93 Tasting Notes
I’m a Gemini, and I like this tea. On my little tea journey, I’ve learned three things: green-black or green-white blends are often better than their parts alone, I prefer teas with gentle hints of flavor, and that clumsy people like myself should avoid black teas (you know, boiling water and all).
Given all of that, this does seem like the perfect tea for me. And the balance of green and white is just right, which I can appreciate. It tastes very slightly vegetal, but with a fog cloud of peach that sneaks up and over it. Really delicious. My only criticism is that the peach is a bit strong for me. But I’m ridiculous and prefer my flavored teaz in the form of tea with natural notes of peach, rather than a peach flavored tea. Reading the reviews, a lot of people were disappointed this wasn’t peachy enough, so I think I’m just very sensitive to flavoring. Also, white peach tea is listed as the third component in the blend, so it’s not even like there’s a lot in there. Anyway, I don’t think I’ll have any trouble at all drinking this one up. :)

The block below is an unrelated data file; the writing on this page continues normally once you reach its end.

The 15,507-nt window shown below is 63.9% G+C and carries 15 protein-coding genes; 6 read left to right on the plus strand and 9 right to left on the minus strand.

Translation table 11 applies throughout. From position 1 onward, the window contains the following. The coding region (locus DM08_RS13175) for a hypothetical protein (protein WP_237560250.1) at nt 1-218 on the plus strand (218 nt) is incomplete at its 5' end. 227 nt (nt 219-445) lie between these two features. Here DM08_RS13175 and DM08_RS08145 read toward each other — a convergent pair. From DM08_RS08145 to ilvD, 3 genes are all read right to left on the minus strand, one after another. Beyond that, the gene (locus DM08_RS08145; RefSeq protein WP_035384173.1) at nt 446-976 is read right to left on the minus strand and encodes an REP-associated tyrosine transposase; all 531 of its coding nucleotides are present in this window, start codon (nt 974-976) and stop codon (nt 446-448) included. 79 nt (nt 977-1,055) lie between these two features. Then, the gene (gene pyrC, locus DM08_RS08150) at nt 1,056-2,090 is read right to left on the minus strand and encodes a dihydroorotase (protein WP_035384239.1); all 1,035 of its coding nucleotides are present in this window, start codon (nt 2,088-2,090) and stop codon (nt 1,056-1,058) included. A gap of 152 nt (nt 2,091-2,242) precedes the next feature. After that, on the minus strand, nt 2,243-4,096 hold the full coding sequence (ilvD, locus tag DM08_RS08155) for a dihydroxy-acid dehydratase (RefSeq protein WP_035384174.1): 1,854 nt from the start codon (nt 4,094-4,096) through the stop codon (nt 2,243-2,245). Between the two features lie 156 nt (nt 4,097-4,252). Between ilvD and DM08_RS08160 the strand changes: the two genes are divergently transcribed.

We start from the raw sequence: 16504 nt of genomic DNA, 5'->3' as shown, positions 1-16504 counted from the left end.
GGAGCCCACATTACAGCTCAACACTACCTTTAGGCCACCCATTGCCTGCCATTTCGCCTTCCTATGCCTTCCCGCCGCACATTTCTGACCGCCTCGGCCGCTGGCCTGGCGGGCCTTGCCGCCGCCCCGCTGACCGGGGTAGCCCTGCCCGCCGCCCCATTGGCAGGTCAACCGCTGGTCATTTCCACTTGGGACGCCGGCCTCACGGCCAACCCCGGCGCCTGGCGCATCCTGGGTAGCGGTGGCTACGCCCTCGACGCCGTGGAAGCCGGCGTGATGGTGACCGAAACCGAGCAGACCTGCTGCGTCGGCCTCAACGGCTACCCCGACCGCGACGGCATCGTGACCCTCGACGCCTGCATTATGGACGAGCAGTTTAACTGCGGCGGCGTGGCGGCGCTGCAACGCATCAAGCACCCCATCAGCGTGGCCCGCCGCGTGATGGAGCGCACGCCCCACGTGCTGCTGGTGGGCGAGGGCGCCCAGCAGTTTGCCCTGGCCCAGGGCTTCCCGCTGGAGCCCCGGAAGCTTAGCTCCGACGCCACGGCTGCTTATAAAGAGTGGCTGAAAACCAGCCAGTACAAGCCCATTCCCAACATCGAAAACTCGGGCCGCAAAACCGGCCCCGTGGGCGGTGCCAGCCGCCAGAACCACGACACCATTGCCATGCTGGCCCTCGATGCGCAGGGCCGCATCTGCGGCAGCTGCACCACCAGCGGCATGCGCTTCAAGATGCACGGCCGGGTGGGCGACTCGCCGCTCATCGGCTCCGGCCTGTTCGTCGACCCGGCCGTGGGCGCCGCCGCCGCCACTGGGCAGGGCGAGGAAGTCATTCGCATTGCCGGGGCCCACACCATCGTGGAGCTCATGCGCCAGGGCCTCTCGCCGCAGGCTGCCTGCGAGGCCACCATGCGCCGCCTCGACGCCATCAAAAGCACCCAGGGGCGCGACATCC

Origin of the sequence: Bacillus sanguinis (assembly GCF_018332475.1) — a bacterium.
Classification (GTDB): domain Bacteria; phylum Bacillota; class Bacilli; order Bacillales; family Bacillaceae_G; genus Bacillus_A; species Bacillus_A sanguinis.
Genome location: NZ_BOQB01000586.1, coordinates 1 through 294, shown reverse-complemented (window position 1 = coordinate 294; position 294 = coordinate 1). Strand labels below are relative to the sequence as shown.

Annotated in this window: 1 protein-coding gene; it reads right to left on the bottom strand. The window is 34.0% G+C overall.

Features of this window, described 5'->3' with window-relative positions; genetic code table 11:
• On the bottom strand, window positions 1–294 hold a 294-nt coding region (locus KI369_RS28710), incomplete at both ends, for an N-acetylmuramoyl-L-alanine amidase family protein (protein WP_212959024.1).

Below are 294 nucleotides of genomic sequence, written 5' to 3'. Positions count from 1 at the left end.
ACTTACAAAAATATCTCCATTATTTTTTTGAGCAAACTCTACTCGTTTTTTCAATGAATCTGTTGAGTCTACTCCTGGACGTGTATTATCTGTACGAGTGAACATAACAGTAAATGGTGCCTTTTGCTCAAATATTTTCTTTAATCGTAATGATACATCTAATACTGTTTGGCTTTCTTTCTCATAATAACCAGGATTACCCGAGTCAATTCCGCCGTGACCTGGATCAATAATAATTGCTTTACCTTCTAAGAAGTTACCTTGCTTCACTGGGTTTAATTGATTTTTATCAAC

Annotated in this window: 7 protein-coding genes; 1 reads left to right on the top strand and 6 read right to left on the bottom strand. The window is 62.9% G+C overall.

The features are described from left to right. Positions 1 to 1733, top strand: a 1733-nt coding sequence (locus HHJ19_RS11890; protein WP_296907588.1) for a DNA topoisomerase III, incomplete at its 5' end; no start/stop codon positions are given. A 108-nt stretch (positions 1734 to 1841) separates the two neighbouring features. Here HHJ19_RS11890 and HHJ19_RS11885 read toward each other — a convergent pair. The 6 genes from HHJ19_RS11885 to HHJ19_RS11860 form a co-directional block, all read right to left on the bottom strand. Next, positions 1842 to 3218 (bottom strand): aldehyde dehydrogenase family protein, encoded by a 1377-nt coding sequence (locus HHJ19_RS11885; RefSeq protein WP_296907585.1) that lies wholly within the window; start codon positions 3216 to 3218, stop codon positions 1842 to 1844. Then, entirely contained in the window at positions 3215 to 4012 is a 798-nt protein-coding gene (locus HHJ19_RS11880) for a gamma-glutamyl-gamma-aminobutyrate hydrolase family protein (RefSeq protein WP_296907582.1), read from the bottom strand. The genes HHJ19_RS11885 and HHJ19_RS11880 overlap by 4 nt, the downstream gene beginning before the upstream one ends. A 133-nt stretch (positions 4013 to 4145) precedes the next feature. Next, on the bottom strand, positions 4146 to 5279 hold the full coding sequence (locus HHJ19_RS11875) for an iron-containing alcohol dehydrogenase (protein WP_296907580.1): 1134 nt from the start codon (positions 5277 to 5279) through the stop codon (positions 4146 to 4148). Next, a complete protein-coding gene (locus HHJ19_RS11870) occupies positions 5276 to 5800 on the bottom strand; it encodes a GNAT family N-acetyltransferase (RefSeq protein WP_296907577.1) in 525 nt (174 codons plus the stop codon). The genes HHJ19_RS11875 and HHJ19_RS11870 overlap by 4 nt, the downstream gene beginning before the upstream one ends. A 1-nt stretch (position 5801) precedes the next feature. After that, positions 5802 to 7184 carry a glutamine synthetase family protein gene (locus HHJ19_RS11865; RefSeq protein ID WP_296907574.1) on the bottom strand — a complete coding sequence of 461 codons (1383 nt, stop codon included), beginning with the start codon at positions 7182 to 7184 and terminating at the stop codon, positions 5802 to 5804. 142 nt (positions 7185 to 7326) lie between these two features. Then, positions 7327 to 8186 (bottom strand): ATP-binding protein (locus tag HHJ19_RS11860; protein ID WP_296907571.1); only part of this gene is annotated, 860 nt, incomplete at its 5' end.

Edit: Lies, lies, lies! Second steep was infinitely better…no wonky flavor clashing, no overbearing flavors, just a nice, light peachiness and tasty green and white tea. Uprating.
I almost had a panic attack while making this. I brewed it up for the first time using my Zarafina, and it came out tasting hardly as delicious as it did when I was making it at home with a tea ball and microwaved, who-knows-what-temp-this-is water. I was getting that icky, cardboard-fruity taste of the ceylon that I was disappointed with yesterday in the Valentines blend, instead of creamy, tea-y deliciousness. The solution? I switched to the oolong setting, and the tea came out delicious and creamy like I remembered. So, I guess I dislike Adagio blacks brewed at almost-boiling to boiling water…how strange.